Many women love clothes, but don’t like the process of going to stores and trying things on. Online clothing retailers have gained momentum in recent years, causing long-time brick and mortar retailers to lose revenue and make changes, including closing their physical stores.
While customers might prefer the convenience of online shopping, they are still faced with the headache of returning items that don’t fit and waiting for replacements to arrive. So is there a happy medium that combines the best of both worlds?
Clothing start-up Reformation seems to have hit the sweet spot. By combining technology, environmentally-friendly processes, and sleek physical stores, Reformation has not only raked in profits, but has managed to expand when other retail stores are closing.
The company closed out 2017 with $100 million in revenue. According to a feature in Business Insider, longtime brand J. Crew only made a fraction of this over the same period. Reformation also raised $25 million in Series B funding, and has accumulated some celebrity fans like Rhianna and Karlie Kloss.
Of course, the downside is the high price. Reformation clothing ranges from $98 to almost $300, making it somewhat unaffordable for the masses. But its focus on improving the experience of buying clothes is what attracts so many customers.
Here’s how it works inside Reformation. The stores aren’t packed with various sizes of the same pieces, which means the space itself doesn’t look cluttered or overwhelming to shoppers. Instead, the company only puts one size of each item on the racks in clean displays, and if a customer likes something, they can go to an associate who can choose the sizes they want to try from the store’s app. When the customers go to their fitting rooms, the clothes (in correct corresponding sizes) are there waiting to be tried on. If you don’t want to talk to a sales associate at all, you can also go to one of the in-store monitors and choose the items and sizes yourself.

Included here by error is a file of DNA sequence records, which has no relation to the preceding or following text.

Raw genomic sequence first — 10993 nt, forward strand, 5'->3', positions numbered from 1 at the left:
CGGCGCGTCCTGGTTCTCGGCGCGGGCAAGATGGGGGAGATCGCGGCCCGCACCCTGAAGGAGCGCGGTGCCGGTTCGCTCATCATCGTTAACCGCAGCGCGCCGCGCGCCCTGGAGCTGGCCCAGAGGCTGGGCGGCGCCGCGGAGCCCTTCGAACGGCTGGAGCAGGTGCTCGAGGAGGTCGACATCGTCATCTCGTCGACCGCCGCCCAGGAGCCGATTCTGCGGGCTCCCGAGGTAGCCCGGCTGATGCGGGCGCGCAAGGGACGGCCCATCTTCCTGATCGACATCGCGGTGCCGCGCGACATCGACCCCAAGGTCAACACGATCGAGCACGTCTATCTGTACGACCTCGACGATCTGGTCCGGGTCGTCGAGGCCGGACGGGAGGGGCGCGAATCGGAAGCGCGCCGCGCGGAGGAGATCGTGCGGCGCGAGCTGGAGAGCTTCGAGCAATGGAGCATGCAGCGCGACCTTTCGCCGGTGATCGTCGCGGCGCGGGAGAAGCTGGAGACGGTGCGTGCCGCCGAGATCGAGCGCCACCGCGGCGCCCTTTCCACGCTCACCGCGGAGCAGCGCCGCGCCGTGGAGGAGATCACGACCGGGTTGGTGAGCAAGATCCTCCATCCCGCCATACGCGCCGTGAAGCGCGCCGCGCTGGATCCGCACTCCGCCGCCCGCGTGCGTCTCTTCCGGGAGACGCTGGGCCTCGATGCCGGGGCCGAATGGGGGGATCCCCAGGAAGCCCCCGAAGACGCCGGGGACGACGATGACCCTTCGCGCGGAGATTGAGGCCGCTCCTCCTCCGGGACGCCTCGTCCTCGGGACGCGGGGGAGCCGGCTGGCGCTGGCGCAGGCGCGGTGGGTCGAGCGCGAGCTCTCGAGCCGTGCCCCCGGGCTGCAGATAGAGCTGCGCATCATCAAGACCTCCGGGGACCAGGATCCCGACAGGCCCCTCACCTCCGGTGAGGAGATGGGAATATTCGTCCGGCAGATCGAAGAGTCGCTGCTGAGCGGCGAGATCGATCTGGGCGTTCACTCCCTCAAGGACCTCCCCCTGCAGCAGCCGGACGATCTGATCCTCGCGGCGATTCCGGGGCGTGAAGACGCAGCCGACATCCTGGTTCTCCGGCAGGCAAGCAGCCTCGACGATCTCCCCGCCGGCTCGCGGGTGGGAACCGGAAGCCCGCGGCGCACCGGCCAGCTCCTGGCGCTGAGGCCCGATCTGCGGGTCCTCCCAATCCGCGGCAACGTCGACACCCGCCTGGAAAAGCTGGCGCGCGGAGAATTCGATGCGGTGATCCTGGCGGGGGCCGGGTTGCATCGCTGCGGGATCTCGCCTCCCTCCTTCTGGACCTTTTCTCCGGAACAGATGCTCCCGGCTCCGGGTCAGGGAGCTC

Customers can also check each item’s “RefScale,” which is a measure of a piece of clothing’s water usage, carbon emissions, and waste generated in manufacturing so you can feel good about the environmental impact of your purchase.
The brand’s interactive dressing rooms have been a game-changer in retail shopping, allowing customers to adjust lighting, listen to music from their own playlists, and charge their devices while trying things on.
Another convenient store feature: sales associates come to your dressing room when you’re ready to check out, instead of you gathering your clothes and waiting in line for the register.
Despite the fact that 80 percent of the company’s sales come from online shoppers, retail business is booming. Reformation is poised to be one of the only online retailers to expand its brick and mortar locations.